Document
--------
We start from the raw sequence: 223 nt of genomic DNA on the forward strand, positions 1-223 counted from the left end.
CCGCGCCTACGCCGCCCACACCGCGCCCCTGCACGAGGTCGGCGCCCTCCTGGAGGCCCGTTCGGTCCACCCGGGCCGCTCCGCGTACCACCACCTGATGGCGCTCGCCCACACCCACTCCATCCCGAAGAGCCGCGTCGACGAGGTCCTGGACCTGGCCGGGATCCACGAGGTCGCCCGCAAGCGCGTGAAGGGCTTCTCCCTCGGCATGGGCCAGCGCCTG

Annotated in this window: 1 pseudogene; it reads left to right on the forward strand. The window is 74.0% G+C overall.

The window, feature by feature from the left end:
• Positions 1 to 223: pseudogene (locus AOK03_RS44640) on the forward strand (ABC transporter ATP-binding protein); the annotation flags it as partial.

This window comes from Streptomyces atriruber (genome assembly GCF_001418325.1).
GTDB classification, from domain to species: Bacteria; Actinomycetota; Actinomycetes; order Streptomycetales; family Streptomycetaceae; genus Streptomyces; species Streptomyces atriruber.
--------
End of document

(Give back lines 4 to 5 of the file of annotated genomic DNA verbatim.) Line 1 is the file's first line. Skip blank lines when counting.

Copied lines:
The window, feature by feature from the left end:
• Positions 1 to 223: pseudogene (locus AOK03_RS44640) on the forward strand (ABC transporter ATP-binding protein); the annotation flags it as partial.